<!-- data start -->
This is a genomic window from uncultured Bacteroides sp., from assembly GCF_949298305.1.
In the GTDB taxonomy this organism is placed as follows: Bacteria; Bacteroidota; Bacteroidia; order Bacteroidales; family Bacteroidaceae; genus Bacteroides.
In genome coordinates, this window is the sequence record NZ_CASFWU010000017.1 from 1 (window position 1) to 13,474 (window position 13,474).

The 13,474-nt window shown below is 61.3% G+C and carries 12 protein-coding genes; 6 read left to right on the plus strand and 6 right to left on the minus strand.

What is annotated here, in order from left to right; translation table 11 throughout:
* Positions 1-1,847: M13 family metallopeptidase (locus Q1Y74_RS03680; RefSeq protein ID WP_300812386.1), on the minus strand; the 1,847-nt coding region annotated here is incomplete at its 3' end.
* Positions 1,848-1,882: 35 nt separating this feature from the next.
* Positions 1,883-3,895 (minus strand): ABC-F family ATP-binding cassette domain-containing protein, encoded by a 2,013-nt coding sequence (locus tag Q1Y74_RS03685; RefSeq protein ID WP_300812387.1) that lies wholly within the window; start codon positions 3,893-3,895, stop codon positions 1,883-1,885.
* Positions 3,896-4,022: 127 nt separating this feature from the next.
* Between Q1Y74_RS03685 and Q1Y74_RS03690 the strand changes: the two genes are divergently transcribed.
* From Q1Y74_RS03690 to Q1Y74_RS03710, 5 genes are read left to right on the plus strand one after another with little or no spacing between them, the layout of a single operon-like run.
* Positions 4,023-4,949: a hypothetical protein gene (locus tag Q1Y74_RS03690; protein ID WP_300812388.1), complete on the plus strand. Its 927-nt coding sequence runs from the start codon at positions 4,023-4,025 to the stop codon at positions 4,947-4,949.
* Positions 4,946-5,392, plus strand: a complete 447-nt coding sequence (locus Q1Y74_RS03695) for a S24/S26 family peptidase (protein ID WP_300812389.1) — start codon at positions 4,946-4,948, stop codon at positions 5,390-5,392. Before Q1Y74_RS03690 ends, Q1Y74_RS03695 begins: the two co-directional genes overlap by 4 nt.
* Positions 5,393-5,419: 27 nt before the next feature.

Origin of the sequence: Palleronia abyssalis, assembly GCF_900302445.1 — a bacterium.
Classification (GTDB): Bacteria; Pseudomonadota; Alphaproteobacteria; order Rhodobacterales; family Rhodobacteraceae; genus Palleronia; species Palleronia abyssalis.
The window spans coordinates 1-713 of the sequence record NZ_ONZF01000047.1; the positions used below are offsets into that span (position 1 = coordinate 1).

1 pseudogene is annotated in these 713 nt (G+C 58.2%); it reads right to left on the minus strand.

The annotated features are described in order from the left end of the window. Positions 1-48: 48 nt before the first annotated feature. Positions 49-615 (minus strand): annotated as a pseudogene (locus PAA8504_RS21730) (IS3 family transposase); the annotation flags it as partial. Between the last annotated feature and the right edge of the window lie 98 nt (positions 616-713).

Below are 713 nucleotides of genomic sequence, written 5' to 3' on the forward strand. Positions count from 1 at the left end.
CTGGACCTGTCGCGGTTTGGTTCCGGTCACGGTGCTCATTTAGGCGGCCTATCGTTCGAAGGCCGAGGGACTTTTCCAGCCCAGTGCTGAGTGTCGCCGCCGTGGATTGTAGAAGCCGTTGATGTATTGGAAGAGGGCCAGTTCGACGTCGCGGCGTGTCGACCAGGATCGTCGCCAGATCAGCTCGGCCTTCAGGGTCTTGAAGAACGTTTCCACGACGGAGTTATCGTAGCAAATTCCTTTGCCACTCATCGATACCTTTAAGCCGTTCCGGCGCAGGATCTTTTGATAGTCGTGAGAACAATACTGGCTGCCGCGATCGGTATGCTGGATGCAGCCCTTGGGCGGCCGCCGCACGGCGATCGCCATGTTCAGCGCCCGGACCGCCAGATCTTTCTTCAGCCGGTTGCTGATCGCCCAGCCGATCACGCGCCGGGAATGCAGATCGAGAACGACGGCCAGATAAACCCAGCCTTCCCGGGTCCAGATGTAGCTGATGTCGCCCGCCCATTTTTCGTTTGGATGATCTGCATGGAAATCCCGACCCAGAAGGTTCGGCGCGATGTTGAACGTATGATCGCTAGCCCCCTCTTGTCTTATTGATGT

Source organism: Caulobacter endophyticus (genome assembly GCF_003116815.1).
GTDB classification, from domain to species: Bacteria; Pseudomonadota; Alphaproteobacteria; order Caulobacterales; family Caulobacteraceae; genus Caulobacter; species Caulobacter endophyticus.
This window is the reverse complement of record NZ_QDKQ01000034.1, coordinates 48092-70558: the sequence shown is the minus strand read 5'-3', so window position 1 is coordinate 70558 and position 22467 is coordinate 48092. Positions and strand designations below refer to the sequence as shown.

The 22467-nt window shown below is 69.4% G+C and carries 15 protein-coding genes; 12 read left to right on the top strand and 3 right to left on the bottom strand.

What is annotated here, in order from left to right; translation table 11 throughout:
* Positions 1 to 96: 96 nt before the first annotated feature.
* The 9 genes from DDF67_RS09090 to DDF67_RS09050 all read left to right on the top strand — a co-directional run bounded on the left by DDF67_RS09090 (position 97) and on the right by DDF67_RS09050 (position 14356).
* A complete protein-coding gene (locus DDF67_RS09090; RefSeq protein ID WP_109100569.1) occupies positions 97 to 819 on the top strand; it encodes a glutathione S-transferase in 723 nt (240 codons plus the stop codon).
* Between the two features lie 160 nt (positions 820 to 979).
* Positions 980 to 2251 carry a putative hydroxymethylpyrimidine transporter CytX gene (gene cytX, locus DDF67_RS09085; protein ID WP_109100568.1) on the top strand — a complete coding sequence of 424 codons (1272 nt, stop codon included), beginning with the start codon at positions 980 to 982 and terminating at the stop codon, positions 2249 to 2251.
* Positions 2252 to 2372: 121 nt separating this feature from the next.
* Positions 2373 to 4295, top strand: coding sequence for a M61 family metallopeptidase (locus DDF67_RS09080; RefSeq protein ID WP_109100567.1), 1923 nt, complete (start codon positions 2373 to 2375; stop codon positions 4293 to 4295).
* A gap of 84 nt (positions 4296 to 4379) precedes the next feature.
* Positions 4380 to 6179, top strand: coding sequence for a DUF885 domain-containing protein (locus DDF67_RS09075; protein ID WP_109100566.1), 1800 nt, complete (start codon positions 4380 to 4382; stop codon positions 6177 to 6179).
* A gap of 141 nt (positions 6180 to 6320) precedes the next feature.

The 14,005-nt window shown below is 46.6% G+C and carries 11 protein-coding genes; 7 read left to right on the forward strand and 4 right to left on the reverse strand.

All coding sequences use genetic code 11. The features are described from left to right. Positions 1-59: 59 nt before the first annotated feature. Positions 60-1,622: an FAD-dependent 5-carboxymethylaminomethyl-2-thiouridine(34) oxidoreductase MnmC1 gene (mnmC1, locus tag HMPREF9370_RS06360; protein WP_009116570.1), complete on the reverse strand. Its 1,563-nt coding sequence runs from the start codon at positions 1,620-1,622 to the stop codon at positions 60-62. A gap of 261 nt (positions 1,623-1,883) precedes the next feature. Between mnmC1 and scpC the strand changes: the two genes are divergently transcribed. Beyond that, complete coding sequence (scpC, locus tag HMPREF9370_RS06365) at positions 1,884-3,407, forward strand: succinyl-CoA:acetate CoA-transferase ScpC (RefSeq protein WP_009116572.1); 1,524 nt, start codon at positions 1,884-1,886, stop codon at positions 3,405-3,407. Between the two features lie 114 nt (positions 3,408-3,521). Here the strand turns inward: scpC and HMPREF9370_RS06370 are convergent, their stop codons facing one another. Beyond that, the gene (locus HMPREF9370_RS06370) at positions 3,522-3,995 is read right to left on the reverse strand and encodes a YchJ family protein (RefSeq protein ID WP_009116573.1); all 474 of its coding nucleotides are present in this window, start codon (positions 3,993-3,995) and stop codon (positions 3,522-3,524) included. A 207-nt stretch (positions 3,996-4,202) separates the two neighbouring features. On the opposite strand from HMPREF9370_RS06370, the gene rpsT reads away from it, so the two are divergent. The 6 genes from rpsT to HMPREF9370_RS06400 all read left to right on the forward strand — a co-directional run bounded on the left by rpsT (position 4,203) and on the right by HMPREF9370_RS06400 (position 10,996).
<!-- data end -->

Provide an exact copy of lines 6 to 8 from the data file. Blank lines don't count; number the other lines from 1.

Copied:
* Positions 1-1,847: M13 family metallopeptidase (locus Q1Y74_RS03680; RefSeq protein ID WP_300812386.1), on the minus strand; the 1,847-nt coding region annotated here is incomplete at its 3' end.
* Positions 1,848-1,882: 35 nt separating this feature from the next.
* Positions 1,883-3,895 (minus strand): ABC-F family ATP-binding cassette domain-containing protein, encoded by a 2,013-nt coding sequence (locus tag Q1Y74_RS03685; RefSeq protein ID WP_300812387.1) that lies wholly within the window; start codon positions 3,893-3,895, stop codon positions 1,883-1,885.